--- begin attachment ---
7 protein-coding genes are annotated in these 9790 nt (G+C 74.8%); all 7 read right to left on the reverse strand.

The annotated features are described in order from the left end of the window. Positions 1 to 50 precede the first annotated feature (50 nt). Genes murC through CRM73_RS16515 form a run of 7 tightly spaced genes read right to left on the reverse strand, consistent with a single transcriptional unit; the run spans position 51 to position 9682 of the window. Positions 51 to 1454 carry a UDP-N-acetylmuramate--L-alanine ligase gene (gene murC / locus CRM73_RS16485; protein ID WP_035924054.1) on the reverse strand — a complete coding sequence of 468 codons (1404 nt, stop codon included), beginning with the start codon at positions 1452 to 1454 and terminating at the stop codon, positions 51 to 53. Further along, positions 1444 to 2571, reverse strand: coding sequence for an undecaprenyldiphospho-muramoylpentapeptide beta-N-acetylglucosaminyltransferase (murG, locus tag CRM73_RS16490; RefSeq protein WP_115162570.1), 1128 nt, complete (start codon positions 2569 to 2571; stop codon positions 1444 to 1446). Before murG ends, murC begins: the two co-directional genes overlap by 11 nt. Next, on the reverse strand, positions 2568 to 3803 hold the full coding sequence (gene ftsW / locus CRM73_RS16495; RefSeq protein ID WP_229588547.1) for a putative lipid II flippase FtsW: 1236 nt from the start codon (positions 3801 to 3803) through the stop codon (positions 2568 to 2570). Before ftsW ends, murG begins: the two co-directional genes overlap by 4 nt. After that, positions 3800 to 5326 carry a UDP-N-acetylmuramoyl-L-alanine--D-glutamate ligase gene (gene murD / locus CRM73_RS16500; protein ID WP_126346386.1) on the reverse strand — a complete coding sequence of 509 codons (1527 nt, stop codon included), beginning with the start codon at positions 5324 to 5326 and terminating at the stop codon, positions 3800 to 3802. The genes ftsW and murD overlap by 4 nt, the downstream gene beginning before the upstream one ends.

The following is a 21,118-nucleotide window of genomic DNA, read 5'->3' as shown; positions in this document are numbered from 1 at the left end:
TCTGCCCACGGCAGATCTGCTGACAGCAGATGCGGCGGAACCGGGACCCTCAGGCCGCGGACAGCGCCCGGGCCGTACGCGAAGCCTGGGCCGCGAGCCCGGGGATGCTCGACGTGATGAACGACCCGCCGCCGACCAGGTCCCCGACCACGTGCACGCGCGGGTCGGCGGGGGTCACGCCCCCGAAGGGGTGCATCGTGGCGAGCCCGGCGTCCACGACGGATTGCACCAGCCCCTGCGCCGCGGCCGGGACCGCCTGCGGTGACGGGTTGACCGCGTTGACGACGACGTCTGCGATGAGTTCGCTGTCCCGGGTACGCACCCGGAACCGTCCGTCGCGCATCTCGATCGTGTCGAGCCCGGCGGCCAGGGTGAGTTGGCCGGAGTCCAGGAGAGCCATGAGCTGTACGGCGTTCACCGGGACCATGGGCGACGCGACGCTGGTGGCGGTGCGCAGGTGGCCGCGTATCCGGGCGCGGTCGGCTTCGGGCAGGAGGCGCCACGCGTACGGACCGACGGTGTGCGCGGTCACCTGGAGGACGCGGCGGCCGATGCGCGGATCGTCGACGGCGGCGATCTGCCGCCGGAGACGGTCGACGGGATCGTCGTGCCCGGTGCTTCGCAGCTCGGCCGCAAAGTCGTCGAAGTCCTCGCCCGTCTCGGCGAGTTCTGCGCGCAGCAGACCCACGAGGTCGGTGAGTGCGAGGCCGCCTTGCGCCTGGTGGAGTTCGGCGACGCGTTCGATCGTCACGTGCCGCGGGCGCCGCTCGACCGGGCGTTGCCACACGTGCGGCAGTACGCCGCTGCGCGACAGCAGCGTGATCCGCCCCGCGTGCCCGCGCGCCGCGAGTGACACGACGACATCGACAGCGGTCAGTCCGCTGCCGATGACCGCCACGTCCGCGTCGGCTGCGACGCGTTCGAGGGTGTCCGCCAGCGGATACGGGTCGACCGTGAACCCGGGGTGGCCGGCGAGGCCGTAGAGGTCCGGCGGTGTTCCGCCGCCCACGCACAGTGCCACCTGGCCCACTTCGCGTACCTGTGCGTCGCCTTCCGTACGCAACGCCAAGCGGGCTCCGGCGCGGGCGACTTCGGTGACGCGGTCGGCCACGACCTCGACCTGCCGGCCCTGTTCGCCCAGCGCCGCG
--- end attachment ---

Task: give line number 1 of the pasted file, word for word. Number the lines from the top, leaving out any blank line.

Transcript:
7 protein-coding genes are annotated in these 9790 nt (G+C 74.8%); all 7 read right to left on the reverse strand.